The incubator 12 is formed to define two wells 14 and 16 of suitable dimensions to accept the maximum size lens case to be used as containers for soft contact lenses during the heating/disinfecting operation of the unit. The incubator 14 is also shaped to define a switch cavity 18 and a wax fill hole 20. An appropriate pushbutton thermostatic switch 22 is mounted in the switch cavity 18. An electric cord 26 is connected through the switch 22 to an electric heater 28 which is mounted on the underside of the wells 14, 16.
The bowl 10 is filled with wax through the fill hole 20, and when electric heater 28 is energized, the wax is heated to a molten state, during which the heat from the wax is transferred to the interior of the wells 14, 16, as described in the patent. An electric light bulb 30 is embedded in the wax adjacent to the fill hole 20, and it is energized when the switch 22 is operated to energize electric heater 28.
All of the foregoing elements and other elements of the unit, with the exception of light bulb 30, including an appropriate electrical circuit for energizing the unit, are fully illustrated and described in the Bowen and Seitz patents referred to above, and it is believed necessary for these elements to be shown or described in detail in the present specification.
In accordance with the present invention, the fill hole 20 is closed by a hollow indicator plug 32. The indicator plug 32, as best shown in FIG. 2, is also filled with wax, and it includes a transparent cover 32A. An indicator disc 34 is mounted on the bottom of the hollow plug 32. The indicator disc may be any appropriate color, such as red. A light pipe 36 extends along the longitudinal axis of the hollow plug 32 and through indicator disc 34 to the bottom of plug 32. The portion of the bottom of plug 32 adjacent to the lower end of the light pipe may be made transparent, or the light plug 36 may extend through the bottom of the plug, so that ight bulb 38 may be observed through the light pipe and through the transparent cover 32A of the plug when it is energized, so as to inform the user that the switch 22 has been operated to energize the electric heater 28.
When the wax within the interior of bowl 10 reaches a molten state, the heat from that wax is transmitted to the interior of the hollow plug 32, so that the wax in the plug 32 also becomes molten, and when that occurs, the user can see the indicator disc 34 through the transparent cover 32A, and is thereby informed that the unit is in an operational state.
Specifically, during the fabrication of the unit of FIG. 1, the bowl 10 is filled with molten wax through the fill hole 20 at a temperature of approximately 100° C., to a level above the bottom of wells 14, 16, so that electric heater 28 is submerged in the molten wax, and the wells 14, 16 are surrounded by wax. The indicator plug 32 is then seated into the wax fill hole 20, and is sealed in place, preferably by ultrasonic welding, so as to provide a leak-tight container for the wax in bowl 10. The wax in bowl 10 preferably is a typical hydrocarbon paraffin wax which is readily available. The wax within the bowl 10 performs a number of functions as fully described in the Seitz patent. For example, when the unit is cold, at the start of the disinfection cycle, the wax is in a solid state, as is the wax in indicator plug 32, so that the indicator 34 is blocked from view.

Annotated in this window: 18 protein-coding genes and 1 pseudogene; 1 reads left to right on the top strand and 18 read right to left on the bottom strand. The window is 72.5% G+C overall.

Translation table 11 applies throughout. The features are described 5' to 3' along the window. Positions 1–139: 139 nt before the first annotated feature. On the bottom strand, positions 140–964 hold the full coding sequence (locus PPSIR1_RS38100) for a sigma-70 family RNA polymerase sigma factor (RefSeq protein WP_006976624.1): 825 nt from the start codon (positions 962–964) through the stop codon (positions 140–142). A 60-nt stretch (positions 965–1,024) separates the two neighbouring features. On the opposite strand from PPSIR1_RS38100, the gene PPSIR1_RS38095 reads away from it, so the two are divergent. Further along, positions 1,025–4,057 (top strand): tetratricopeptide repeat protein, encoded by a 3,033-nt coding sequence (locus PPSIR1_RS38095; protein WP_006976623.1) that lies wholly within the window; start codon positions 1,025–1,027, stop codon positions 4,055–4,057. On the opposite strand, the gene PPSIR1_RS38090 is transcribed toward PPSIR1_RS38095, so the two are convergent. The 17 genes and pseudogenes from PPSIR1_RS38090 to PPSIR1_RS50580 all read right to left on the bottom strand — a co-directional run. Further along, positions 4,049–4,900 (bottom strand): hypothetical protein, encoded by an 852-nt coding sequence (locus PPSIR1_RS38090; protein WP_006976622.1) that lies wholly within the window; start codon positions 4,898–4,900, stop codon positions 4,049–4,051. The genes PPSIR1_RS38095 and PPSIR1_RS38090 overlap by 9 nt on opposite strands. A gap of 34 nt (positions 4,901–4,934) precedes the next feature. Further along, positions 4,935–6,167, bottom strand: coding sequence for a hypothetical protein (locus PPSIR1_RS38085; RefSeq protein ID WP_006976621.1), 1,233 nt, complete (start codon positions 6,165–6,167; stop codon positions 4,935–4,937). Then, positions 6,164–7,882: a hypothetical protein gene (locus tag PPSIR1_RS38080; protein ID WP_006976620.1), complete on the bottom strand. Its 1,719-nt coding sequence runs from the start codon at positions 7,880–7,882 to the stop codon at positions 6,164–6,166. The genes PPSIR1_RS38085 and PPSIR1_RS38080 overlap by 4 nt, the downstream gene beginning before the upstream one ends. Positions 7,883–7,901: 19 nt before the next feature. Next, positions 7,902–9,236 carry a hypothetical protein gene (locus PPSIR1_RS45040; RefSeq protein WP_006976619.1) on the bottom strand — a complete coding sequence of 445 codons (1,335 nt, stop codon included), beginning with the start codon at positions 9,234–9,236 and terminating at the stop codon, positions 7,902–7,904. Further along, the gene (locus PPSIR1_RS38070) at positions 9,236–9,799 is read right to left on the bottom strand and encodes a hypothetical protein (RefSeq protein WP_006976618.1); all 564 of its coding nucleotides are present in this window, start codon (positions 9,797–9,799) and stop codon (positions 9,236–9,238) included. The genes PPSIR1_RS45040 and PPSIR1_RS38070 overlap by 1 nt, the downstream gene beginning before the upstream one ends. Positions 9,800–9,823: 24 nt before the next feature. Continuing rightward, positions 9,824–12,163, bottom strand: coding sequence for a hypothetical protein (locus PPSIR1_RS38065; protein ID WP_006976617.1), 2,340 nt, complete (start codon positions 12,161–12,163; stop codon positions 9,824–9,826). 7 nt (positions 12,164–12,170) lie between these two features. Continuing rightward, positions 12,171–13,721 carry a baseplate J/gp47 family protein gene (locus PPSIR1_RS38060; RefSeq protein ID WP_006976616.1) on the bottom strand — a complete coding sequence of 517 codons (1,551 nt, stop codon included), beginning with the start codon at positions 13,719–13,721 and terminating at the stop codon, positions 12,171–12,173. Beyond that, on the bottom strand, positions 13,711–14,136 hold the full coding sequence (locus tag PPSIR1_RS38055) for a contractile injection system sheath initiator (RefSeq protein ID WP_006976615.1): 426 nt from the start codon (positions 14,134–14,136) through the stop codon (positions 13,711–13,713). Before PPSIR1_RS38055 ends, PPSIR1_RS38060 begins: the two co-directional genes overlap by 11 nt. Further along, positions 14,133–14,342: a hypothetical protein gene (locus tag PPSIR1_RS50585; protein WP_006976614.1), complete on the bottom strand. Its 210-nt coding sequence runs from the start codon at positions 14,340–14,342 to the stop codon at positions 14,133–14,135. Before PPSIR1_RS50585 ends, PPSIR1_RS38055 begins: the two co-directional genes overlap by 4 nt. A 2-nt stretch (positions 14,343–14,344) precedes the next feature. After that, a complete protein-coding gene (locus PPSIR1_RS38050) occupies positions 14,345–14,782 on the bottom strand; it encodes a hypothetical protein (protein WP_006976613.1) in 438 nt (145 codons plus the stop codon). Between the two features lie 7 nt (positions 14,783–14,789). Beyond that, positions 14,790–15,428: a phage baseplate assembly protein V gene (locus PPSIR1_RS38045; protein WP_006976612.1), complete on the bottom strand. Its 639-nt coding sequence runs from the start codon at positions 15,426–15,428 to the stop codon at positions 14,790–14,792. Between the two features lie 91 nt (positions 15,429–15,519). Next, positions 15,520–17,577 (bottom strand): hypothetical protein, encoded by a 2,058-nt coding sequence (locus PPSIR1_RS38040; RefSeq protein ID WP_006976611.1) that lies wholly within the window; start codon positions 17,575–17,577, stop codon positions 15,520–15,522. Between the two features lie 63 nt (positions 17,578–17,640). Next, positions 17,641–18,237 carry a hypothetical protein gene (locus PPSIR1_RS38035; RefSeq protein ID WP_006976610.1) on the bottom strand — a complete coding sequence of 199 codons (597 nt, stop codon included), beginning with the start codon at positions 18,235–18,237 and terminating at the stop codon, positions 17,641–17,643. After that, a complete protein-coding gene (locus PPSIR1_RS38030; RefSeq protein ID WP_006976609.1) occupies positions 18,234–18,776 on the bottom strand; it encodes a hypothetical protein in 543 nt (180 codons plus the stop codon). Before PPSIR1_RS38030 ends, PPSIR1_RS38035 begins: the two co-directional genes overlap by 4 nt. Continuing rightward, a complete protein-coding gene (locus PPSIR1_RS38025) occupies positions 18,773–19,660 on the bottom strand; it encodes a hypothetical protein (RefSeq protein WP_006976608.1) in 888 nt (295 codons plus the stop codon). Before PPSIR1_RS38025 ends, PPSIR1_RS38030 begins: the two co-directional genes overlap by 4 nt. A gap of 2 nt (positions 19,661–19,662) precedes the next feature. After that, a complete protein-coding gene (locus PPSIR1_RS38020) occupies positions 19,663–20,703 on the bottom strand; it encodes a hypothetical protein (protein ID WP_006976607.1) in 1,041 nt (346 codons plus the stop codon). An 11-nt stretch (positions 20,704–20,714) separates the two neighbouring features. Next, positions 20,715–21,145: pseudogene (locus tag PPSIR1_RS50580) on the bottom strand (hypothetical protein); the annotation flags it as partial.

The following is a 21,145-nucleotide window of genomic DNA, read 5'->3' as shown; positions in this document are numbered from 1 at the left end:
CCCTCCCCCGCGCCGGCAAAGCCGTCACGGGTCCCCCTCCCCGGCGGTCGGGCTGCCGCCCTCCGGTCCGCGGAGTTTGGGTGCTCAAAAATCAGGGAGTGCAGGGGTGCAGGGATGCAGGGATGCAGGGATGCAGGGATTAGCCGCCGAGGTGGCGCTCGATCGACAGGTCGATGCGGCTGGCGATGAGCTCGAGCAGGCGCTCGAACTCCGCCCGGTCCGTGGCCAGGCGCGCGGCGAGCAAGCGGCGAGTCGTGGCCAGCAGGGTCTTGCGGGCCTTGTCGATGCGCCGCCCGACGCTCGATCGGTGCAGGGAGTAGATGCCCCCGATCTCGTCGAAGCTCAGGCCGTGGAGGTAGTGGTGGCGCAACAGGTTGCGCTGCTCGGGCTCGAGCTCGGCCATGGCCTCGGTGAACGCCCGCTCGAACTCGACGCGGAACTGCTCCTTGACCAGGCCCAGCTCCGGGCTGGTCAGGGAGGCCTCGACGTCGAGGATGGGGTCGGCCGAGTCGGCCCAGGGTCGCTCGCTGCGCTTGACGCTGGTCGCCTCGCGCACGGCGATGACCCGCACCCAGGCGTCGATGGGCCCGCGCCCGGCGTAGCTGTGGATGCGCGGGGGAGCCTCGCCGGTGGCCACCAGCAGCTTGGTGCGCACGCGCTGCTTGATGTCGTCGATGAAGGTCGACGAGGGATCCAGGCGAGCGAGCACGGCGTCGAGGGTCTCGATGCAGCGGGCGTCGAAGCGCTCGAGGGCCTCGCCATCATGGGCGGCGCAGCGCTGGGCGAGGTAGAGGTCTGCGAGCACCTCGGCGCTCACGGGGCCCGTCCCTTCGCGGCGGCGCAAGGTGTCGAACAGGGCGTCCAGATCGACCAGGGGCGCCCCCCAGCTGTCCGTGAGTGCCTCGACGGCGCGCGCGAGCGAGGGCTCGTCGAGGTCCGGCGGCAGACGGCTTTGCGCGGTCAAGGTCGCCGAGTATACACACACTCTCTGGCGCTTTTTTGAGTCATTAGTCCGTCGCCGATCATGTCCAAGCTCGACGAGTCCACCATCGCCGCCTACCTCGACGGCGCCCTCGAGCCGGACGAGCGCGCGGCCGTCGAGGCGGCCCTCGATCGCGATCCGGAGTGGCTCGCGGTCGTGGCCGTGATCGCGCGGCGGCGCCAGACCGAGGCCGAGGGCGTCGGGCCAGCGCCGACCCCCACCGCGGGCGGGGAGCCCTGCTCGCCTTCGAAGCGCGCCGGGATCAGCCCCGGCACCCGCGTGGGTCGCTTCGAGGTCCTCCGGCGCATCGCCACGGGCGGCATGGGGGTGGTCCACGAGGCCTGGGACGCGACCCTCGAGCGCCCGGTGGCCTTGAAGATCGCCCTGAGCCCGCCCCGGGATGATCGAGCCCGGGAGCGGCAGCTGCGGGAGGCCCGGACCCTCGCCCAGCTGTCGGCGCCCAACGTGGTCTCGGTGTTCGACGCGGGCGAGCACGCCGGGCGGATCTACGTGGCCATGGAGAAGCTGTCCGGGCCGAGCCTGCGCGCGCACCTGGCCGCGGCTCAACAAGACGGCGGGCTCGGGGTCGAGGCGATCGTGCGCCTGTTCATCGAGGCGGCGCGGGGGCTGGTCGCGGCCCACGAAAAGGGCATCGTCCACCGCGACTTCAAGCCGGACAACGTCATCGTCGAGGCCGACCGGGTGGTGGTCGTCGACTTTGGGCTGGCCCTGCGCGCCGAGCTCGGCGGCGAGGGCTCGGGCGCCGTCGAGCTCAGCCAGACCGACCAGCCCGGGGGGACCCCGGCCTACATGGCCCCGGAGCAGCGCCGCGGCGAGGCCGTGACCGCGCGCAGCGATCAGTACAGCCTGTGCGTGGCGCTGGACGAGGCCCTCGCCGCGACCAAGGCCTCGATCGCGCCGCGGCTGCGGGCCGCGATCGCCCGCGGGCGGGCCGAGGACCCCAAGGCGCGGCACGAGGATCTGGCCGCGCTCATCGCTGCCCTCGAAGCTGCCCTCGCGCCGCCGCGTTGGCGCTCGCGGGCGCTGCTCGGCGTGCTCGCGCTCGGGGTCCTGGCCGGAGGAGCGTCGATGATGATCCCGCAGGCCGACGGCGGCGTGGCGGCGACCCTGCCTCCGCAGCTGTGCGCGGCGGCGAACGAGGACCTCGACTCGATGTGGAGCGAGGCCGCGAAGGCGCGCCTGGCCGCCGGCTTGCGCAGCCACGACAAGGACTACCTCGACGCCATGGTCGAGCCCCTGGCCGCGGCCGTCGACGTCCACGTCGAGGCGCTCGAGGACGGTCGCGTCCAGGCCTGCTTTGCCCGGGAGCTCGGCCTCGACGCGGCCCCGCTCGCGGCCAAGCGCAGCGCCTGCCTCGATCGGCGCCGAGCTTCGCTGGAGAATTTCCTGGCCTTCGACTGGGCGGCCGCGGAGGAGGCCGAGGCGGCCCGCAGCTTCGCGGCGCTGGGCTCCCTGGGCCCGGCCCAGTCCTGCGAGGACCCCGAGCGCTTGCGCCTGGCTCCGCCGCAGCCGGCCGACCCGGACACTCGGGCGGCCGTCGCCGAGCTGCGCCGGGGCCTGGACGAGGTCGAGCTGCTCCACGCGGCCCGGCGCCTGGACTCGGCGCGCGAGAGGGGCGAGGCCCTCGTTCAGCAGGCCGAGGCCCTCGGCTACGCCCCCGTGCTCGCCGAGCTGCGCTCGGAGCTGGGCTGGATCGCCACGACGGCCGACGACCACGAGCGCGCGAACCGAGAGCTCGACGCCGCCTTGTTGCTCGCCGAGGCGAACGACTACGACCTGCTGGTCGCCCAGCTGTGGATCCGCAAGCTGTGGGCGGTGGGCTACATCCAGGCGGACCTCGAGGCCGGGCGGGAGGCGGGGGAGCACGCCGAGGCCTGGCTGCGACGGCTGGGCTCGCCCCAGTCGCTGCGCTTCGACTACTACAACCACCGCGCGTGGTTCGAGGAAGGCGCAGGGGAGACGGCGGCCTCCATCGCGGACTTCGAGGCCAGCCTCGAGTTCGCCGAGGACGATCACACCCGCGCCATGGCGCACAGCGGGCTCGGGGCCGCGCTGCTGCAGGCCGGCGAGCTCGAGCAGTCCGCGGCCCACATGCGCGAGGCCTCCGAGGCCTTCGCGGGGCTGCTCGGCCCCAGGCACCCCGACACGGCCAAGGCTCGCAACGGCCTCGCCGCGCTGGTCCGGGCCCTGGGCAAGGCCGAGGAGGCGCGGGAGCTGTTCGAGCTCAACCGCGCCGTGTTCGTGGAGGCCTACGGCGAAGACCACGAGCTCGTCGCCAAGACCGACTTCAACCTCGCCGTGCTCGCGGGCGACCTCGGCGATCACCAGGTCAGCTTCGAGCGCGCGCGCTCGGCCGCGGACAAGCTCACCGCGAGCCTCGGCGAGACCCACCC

As also described in detail in the Bowen and Seitz patents, when the heating unit approaches its operating temperature in the disinfection cycle, the wax within the bowl 10 melts and becomes a clear liquid, as does the wax within the plug 32. The indicator 32 can now be viewed through the transparent cover 32A, which provides a positive indication to the user that the proper disinfection temperature has been reached. When the proper temperature has been reached, thermostatic switch 22 snaps off automatically and the unit begins to cool down. As the unit cools down, the wax within the bowl 10 returns to its solid state, and the wax in the plug 32 also returns to its solid white opaque state, and the indicator 34 is no longer visible through the transparent cover 32A, so that the user has a positive indication that the disinfection cycle has been completed, and that the lenses have been properly disinfected.
As also described in detail in the Seitz patent, the wax within bowl 10 also acts as a heat transfer medium. When the unit is cold, and when it is energized by depressing thermostatic switch 22 in cavity 18, the heating element 28 begins to heat up. This action causes the solid wax within the bowl adjacent to the heating element to melt, and the melted liquid wax then begins to circulate by convection. The hot wax tends to rise, carrying heat to the unmelted wax towards the top of the unit by convection currents, as well as to the wells of the lens holder wells 14, 16. After substantially all of the wax within the bowl has been melted, no further heat input is required to supply the heat of fusion in melting the wax, and the temperature of the liquid wax within the bowl will begin to rise above the melting temperature of the wax. When the molten wax reaches a predetermined temperature above its melting temperature, the thermostatic switch 22 in cavity 18 reaches its snap-off point. At that time, power is removed from the heating element 28, and the unit begins to cool down.